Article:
Solar panels are guaranteed to generate energy for 25 to 30 years, and systems installed in the early 2000s are reaching the end of their warranty period in increasing numbers. Most of their components are steel, copper, aluminum, silicon, and other non-toxic materials that could potentially be reused, repurposed, or recycled. More U.S. solar recycling options are emerging, but it is still a fledgling space, and it is usually up to the installation companies and project developers to figure out.
All Energy Solar, a multi-state solar installation leader based in Minnesota, has taken up this challenge. After working with several providers to tackle the waste challenge of old or damaged solar panels, the company has officially launched a solar panel removal and reinstallation service in the Saint Paul area.
“As a green energy company with a goal of reducing environmental harm, working with recyclers seemed like a natural choice,” said Michael Allen, All Energy Solar’s co-founder and chief executive officer. “Solar panel component recycling is relatively new, but it’s vital to support as part of the solar energy industry. New technologies are being developed every day to make it more efficient and widely available.”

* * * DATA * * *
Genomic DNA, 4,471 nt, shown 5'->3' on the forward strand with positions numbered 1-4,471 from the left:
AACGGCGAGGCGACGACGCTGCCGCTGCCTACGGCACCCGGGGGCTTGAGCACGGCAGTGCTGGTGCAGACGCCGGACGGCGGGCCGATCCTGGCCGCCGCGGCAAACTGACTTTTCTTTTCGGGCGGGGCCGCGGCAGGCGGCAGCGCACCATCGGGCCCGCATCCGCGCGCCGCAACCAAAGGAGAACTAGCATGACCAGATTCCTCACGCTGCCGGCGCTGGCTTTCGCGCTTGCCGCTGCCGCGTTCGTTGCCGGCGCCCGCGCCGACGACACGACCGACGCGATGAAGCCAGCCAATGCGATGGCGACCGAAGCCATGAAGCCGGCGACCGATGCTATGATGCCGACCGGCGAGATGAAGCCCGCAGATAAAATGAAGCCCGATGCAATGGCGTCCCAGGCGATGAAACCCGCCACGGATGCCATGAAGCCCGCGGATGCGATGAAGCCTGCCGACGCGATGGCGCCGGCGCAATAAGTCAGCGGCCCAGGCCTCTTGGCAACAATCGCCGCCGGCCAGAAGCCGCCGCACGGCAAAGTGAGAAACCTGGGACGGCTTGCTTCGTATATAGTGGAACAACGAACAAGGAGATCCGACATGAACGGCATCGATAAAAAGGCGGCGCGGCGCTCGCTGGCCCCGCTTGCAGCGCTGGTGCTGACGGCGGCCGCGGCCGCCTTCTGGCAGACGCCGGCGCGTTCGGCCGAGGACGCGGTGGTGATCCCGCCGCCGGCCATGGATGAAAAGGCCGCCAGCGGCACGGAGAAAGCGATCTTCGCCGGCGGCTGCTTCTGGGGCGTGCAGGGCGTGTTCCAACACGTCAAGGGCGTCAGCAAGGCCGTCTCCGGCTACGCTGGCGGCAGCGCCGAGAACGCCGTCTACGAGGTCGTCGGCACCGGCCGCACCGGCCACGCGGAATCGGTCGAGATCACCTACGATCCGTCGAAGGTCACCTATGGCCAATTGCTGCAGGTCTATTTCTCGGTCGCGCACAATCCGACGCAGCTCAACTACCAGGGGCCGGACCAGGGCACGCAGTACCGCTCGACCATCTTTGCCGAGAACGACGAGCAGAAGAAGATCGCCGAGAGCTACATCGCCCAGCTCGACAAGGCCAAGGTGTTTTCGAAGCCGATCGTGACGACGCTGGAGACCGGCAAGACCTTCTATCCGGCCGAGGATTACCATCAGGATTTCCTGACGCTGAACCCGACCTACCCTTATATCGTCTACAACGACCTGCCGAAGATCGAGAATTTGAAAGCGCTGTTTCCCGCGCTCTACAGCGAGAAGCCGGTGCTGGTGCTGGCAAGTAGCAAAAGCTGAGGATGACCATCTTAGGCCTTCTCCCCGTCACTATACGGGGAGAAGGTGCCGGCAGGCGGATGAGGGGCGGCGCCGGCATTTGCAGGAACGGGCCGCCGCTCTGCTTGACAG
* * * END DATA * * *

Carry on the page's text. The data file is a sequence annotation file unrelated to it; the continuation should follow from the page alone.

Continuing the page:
Additional reasons why panels may require removal include storms, hail, wind, and other weather events that damage both solar panels and the structures on which they are installed. Sometimes just one solar panel must be replaced, while other times the whole system may need to come down to make way for a new roof before it can be reinstalled.
“We work closely with our customers who endure bad weather events impacting their solar panels. We’re experienced in coordinating with insurance companies to make sure removal and replacements go seamlessly,” said Jeff Blackwell, Vice President of Operations at All Energy Solar. “When it’s time for them to be put back in place, it’s a good opportunity for customers to consider upgrading to newer, higher-output products. Having reliable vendors to take care of the recyclable materials after project completion is an important part of that process while supporting our focus on clean, green energy through solar.”
Agencies have recommended that Minnesota and other states adopt official collection and recycling programs for solar panels. Some e-waste recyclers accept them, but there isn’t currently a program aimed at helping residents and companies know what to do with solar panels after they’ve reached the end of their warranty period.
“This is our part of closing the loop on the end-of-life considerations of solar energy, and we hope that others follow suit to support the advancement and expansion of e-waste recycling services,” Allen noted.
Some other recent solar panel recycling services that have made headlines this year:
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